(AE) 26

But you are to keep My statutes and ordinances. You must not

commit any of these abominations—not the native or the foreigner who lives
27

For the men who were in the land prior to you have committed all
28

these abominations, and the land has become defiled.
(AF)

If you defile the land, it
29

you out as it has vomited out the nations that were before you.
(AG)

Any person who does any of these abominations must be cut off from his people. 30 You must keep My instruction to not do any of the detestable customs LORD your God." If we go on details about culture, we see that it means religious beliefs, music, dance, food, and ethics and so on. These things are very strong because they shape attitude, and attitude is very influential. Therefore, what we see behind the text is that there are traditions in the land which are so strong that the people who are supposed to worship Jehovah God alone, start using things that other traditions may have imposed somehow naturally on them. In a commentary about Leviticus chapter 26, Mathew Henry3 understands that it is a general enforcement of the laws with promises of reward for obedience and punishments for disobedience. He puts it in two extremes, first, in case of obedience it is dealing with hope of good outcomes from God, which is a great motivator, for people may give up things they are engaged with for the hope of great rewards. O the other hand, that were practiced before you, so that you do not defile yourselves by them; I am the

MENDENTALL, George E. Covenant Forms in Israelite Tradition. University of Michigan. The Biblical Archeologist. American School of Oriental Research (Jerusalem and Baghdad):New Haven, con, Dec. 1954, pp 50-76.
2 3

Henry, Mathew. “Commentary on Leviticus 26”. Matthew Henry Commentary on the Whole Bible. Blue Letter Bible. 01 Mar 1996.

5 he proceeds, the text is dealing with fear of strong punishment, what may be seen as coercion. It recalls the suzerainty form of covenant. If we retrieve the basics of covenant, we are seeing here two sides of a call to submission to the covenant. Henry lists four reasons to remind the law “I. A repetition of two or three of the principal of the commandments (v. 1, 2). II. An inviting promise of all good things, if they would but keep God’s commandments (v. 3–13). III. A terrible threatening of ruining judgments which would be brought upon them if they were refractory and disobedient (v. 14–39). IV. A gracious promise of the return of mercy to those of them that would repent and reform (v. 40, etc.)”. In chapter 19, he starts saying “1 The LORD spoke to Moses: entire Israelite community and tell them: Be holy behaving with the neighbor.
(A) 2

"Speak to the

because I, the LORD your God, am

holy”. And all the remaining of the chapter deals with relationship in community,

3.

Commentary
Idolatry is an issue that has been a problem since creation because it means God is

being replaced. Therefore it is always forbidden. For a clear understanding of what God was meaning, the Lord issue a list of things that shouldn’t sculpted into image, anything in heaven above, or on earth and in water. Jamieson says that “the law was repeated here with reference to some particular forms of it that were very prevalent among the neighboring nations”. . 4 The standing image – an upright pillar - an image of stone, an obelisk written in hieroglyph and superstitious characters was common for the Syrians or Canaanites; the obelisks were worshipped by the Egyptians as guardian divinities, or used as stones of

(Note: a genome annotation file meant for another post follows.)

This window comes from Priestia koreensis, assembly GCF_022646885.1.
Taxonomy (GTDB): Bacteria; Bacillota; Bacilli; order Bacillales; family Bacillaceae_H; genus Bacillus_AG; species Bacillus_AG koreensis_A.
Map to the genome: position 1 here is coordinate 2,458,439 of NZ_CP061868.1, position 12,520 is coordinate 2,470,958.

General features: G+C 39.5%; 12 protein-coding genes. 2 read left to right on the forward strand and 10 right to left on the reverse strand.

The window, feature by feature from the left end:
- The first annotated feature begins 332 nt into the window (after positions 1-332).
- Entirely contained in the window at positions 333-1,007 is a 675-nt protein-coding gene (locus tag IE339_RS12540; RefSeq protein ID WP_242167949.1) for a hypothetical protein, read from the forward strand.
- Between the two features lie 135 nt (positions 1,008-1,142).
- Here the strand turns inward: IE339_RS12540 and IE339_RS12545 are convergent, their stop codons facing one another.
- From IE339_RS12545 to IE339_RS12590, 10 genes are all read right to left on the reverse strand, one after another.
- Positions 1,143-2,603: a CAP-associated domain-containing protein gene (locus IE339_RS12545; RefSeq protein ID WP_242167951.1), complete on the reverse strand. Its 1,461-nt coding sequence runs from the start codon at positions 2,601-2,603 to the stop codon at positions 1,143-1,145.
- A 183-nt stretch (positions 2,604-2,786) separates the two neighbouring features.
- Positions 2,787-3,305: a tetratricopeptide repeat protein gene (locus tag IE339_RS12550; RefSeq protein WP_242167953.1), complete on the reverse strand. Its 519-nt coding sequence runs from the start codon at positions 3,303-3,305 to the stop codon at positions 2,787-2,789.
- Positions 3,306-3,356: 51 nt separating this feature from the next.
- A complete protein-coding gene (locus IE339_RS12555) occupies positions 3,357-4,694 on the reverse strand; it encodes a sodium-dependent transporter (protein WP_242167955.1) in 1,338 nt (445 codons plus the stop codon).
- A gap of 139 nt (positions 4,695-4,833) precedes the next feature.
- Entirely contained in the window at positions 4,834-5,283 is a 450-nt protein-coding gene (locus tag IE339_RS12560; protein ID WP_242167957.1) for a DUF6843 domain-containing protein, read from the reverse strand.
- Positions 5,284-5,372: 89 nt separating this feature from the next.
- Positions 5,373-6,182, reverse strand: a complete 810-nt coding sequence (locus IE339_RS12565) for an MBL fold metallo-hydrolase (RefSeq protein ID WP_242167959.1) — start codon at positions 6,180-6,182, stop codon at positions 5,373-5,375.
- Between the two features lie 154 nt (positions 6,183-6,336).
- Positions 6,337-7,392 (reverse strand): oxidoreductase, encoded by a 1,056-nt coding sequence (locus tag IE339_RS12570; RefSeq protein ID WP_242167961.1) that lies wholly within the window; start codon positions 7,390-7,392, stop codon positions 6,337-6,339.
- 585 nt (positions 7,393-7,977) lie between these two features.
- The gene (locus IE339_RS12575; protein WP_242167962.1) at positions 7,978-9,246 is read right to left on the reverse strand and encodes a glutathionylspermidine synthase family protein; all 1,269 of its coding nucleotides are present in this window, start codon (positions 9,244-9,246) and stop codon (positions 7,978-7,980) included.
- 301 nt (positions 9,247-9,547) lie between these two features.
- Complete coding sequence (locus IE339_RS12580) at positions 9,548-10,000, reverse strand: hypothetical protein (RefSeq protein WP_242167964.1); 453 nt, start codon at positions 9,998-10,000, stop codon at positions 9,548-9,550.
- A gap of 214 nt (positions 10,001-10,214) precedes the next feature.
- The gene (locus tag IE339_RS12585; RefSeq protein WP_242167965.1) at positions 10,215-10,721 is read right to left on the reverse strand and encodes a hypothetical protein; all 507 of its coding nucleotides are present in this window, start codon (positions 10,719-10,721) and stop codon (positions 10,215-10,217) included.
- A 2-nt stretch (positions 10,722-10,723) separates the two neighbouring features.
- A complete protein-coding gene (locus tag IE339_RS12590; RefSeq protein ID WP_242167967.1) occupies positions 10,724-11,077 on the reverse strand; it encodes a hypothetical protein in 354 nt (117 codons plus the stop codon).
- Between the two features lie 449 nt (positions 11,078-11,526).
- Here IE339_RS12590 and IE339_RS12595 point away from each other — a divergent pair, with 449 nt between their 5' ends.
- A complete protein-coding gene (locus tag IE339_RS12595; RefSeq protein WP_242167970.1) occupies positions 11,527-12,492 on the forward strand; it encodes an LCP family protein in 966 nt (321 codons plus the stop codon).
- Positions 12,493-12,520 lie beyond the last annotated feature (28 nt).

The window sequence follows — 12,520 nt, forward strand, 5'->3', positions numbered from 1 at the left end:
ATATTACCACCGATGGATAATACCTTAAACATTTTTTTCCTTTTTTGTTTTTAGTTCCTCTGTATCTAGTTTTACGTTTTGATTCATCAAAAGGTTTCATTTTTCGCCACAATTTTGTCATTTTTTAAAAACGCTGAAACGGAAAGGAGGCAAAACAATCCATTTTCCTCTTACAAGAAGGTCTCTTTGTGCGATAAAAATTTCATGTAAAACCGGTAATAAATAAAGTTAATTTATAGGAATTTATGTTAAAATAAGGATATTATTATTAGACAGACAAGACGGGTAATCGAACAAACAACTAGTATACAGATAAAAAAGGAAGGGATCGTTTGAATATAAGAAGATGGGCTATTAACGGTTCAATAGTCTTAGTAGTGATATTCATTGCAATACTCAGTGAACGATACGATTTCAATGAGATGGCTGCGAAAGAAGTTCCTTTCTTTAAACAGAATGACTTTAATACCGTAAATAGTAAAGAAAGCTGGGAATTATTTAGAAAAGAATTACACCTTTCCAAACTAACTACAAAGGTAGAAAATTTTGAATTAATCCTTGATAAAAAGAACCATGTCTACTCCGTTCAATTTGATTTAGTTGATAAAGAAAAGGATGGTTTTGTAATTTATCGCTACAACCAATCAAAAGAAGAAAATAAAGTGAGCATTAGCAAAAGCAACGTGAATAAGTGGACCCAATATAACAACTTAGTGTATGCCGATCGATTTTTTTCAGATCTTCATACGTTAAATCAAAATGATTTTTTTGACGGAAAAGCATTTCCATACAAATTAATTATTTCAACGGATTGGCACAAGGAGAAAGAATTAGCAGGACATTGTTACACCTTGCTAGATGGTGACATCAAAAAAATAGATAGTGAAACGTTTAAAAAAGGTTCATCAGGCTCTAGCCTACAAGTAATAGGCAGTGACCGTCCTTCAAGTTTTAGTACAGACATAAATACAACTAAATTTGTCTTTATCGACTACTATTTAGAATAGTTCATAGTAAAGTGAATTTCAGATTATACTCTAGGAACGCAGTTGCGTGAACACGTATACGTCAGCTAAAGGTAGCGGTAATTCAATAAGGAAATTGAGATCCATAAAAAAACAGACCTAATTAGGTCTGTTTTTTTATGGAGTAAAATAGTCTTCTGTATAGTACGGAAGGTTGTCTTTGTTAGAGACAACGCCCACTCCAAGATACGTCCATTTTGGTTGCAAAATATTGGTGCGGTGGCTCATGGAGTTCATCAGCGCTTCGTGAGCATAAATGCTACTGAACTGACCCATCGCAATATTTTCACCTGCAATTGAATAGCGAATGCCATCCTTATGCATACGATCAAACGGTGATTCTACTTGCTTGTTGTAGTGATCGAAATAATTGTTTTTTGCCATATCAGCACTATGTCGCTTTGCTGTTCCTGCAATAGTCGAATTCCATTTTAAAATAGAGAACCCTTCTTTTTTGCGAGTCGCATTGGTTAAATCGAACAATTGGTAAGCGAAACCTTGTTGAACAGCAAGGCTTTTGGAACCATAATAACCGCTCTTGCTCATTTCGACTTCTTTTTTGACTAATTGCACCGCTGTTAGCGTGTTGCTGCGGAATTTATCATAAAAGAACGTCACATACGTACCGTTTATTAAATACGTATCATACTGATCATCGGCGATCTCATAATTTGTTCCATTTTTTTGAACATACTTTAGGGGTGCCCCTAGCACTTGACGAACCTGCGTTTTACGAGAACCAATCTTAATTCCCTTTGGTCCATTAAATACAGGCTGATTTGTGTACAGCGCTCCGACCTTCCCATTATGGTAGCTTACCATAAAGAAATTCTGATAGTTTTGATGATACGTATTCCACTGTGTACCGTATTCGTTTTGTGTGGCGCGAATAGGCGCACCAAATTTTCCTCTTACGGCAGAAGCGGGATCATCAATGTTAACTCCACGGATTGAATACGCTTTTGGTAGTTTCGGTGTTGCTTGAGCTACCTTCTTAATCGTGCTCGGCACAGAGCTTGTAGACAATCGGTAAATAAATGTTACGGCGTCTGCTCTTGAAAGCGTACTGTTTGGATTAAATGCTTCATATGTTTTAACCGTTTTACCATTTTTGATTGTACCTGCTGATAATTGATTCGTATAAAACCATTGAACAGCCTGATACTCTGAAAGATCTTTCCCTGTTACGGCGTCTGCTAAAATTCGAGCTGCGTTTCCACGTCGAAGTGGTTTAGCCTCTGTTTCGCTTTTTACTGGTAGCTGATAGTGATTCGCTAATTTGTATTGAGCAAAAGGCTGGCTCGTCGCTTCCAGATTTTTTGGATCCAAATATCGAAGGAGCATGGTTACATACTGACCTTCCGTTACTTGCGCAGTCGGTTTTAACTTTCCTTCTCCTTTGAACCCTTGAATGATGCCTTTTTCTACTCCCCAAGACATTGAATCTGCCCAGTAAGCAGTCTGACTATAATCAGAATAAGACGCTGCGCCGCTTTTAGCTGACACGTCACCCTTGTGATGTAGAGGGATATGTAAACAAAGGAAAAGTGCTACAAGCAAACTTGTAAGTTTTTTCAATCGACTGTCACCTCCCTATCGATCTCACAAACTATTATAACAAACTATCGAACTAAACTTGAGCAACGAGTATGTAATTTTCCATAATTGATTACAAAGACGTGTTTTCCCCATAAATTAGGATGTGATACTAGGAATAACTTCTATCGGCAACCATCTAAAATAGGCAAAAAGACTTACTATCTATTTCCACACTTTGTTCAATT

Jamieson, Robert; A.R. Fausset; and David Brown. "The Third Book of Moses, Called Leviticus." Commentary Critical and Explanatory on the Whole Bible. Blue Letter Bible. 19 Feb 2000. 14 Oct 2005. <http://www.blueletterbible.org/Comm/jfb/Lev/Lev026.html
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6 adoration to stimulate religious worship. The Israelites were becoming used with these things. This is the moment when the covenant is recalled and the commandment is reminded for the danger that the people were supposed to incur if they started to let those things to mix with their rituals of worship to God. Further, a list of radical punishment is shown for this kind of sin in such an intensity that seems that the people were getting really involved with those practices. But afterwards God calls to repentance and promises to recall the covenants made with Jacob, Isaac and Abraham, if the people abide by the “heart of the Law”, which is to love God and love the neighbor.

Conclusion
The purpose here was to make the people aware of the risk of the temptation of giving in to other gods and the rewards of being faithful to God. It is very specific written for that people, but there is a universal and non-temporal truth about this. There are two concepts here. First, there are always people that become challenged to forget their commitment to Jesus Christ and get involved with other gods, spiritual gods. Second, those images and sculpture are replaced by a lot of other things that start to become more important for the society than God. It is so beautifully covered the extreme threat of the disobedience by a contrast of forgiveness when the people turn back to God, which is the central message of the Bible: faith, love to God and the neighbor. In the verses 40 to 45, Says Henry, in the promise of “if they shall confess their iniquity”, the passage holds out the gracious promise of divine forgiveness and favor on their repentance, and their happy restoration to their land, in memory of the covenant made with their fathers.5 A great application is yet made by Henry: "Be sure you never worship images, nor ever make any sort of images or pictures for a religious use,’’ v. 1. No sin was more provoking to God than this, and yet there was none that they were more addicted to, and which afterwards proved of more pernicious consequence to them. Next to God’s being, unity, and universal influence, it is necessary that we know and believe that he is an
5

Ib.Id.

Henry, Matthew